Nation Current Affairs 14 Jun 2019 Bengaluru: Vanishing ...

Bengaluru: Vanishing habitats endanger sloth bear

DECCAN CHRONICLE.
Published Jun 14, 2019, 2:16 am IST
Updated Jun 14, 2019, 3:08 am IST
The team has recently expanded their research to Ramdurga, Ballari and Arsikere divisions as well.
The conservation charity Wildlife SOS Bear Rescue Centre in Bannerghatta first initiated this research in 2014.
 The conservation charity Wildlife SOS Bear Rescue Centre in Bannerghatta first initiated this research in 2014.

BENGALURU: In a first of its kind research initiative to conserve indigenous species of sloth bears in India, Wildlife SOS is studying the denning patterns & ecology of wild sloth bears in Karnataka. The conservation charity Wildlife SOS Bear Rescue Centre in Bannerghatta first initiated this research in 2014.

The study focuses on the ecology and denning patterns of sloth bears at Tumakuru, Ramanagara, Daroji and Gudekote forest divisions in the state of Karnataka.  It is being led by Wildlife SOS Director (Wildlife Veterinary Operations), Dr Arun A. Sha, Senior Biologist Swaminathan and US-based wildlife biologist & IUCN Sloth Bear Expert, Thomas Sharp.

 

The team has recently expanded their research to Ramdurga, Ballari and Arsikere divisions as well.

Over the years, sloth bear population has declined as they are victims of poaching and killed as a result of man-animal conflict situations. In addition, the loss of habitat and fragmented forest cover has further affected their survival.

Owing to these factors, the species was listed as ‘vulnerable’ in the IUCN Red Data List and calls for extensive conservation efforts to ensure their survival.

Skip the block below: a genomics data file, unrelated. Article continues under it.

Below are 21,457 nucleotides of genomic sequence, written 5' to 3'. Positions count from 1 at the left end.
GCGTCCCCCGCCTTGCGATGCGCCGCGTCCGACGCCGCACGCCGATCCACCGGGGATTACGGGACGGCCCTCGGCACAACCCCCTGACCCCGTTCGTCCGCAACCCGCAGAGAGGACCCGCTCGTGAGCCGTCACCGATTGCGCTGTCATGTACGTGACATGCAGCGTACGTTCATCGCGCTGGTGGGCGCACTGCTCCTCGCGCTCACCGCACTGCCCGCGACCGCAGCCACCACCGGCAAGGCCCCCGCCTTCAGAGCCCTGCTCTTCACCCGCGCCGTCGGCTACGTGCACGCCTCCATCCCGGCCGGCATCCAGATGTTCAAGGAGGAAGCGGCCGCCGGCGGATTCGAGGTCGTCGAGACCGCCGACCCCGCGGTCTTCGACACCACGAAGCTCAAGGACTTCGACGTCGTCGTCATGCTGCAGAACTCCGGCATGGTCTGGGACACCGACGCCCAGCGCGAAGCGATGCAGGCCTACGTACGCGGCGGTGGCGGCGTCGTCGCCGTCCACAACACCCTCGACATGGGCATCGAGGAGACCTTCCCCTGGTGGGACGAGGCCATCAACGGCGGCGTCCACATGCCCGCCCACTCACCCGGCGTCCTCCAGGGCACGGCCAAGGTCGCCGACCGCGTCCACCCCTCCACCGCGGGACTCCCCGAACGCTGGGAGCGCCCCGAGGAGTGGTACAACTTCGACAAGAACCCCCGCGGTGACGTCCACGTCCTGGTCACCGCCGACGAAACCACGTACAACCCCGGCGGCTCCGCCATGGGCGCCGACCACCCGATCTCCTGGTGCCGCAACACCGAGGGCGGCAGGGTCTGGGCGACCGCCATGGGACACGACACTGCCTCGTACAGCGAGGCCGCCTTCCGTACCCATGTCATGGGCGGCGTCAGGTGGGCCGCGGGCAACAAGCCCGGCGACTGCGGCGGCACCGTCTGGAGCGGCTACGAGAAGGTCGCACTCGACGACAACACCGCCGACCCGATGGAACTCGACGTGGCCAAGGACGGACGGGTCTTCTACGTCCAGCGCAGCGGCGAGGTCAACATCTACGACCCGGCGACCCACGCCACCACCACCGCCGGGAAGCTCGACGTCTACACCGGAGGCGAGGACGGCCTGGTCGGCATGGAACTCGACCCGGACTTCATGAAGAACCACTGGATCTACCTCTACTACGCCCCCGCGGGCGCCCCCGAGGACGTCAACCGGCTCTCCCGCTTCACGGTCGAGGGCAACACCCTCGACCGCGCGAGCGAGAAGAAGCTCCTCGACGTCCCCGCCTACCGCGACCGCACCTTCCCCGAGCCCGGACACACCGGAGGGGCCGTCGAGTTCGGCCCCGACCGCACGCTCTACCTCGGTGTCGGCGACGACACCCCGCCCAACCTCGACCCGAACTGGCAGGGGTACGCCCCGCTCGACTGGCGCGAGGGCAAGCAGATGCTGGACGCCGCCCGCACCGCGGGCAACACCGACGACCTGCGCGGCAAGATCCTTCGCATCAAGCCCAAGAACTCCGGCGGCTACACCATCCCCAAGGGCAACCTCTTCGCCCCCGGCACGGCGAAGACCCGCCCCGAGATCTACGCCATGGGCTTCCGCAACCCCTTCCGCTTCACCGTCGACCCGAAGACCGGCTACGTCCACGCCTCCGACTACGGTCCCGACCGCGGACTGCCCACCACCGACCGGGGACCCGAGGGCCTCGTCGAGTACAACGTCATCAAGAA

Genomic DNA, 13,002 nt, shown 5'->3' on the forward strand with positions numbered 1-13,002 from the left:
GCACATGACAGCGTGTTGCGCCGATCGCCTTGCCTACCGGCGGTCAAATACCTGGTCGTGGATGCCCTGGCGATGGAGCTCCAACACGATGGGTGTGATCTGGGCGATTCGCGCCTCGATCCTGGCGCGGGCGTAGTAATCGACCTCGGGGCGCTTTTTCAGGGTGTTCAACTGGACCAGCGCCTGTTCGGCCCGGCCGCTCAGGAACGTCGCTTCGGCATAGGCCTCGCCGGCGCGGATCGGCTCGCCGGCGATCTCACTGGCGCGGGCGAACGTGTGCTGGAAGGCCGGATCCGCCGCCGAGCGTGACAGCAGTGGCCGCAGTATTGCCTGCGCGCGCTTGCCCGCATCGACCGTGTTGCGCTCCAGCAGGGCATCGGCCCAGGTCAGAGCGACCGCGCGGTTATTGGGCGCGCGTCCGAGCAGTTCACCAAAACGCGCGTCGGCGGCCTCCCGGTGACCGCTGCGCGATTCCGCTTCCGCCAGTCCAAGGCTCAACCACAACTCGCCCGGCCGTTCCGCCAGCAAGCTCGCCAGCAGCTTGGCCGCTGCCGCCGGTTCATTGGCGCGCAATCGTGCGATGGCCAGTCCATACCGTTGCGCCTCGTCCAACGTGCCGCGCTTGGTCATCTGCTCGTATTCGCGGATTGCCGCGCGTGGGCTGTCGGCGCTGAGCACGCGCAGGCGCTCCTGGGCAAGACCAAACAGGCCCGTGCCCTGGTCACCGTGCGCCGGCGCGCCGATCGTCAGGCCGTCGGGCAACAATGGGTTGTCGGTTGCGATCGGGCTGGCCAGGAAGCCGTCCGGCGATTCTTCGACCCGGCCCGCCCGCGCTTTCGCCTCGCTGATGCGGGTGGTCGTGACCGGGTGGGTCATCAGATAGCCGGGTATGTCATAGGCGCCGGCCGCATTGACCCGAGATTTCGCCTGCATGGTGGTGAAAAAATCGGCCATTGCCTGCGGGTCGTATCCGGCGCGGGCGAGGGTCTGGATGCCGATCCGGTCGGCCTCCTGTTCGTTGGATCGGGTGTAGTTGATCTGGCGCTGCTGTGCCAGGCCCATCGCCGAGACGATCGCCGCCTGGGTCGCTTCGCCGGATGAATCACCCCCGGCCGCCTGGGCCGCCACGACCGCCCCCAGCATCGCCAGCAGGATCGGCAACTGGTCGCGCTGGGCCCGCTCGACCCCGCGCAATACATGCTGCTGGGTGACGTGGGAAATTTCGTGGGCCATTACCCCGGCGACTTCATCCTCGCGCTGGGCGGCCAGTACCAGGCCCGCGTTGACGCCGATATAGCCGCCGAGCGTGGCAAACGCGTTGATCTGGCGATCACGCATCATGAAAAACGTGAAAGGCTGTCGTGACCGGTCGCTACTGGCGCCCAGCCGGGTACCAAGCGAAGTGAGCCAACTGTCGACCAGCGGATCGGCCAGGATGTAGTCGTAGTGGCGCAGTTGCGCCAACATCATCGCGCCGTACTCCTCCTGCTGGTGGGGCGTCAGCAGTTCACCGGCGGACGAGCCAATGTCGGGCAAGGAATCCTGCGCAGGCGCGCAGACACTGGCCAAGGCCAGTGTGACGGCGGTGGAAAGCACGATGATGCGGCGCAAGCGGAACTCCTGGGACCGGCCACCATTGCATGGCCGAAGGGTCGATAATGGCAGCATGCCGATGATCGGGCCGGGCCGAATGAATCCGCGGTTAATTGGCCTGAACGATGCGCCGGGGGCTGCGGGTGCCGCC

Dr Sha said, “The study so far has shown great potential. We have had the opportunity to collect data and monitor several wild sloth bears as well as analyse other wildlife species in the areas with the help of camera traps. We have identified over 500 resting dens and 42 maternal dens that are used by female bears to birth and nurture their cubs, across our project areas in the Deccan Plateau.”

The camera trap videos report the use of chemical communication techniques by the male bears to mark the den sites. These include pede-marking (twisting the foot on the ground in an attempt to apply scent), defecation, urination and rubbing or scratching against trees.

The team has observed that the sloth bear population is very much isolated in term of ecology. The existing bear habitat is highly fragmented and degraded, in addition to intersperse with human habitat. The constant human interface has also led to changes in their behavior.

Kartick Satyanarayan, Co-founder & CEO Wildlife SOS said, “Of all the eight bear species in the world, the sloth bears is the least researched. Our focus is to encourage sound scientific research aimed at their conservation. In addition, our team is also educating the local communities to minimize human-sloth bear conflict.”

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Location: India, Karnataka, Bengaluru




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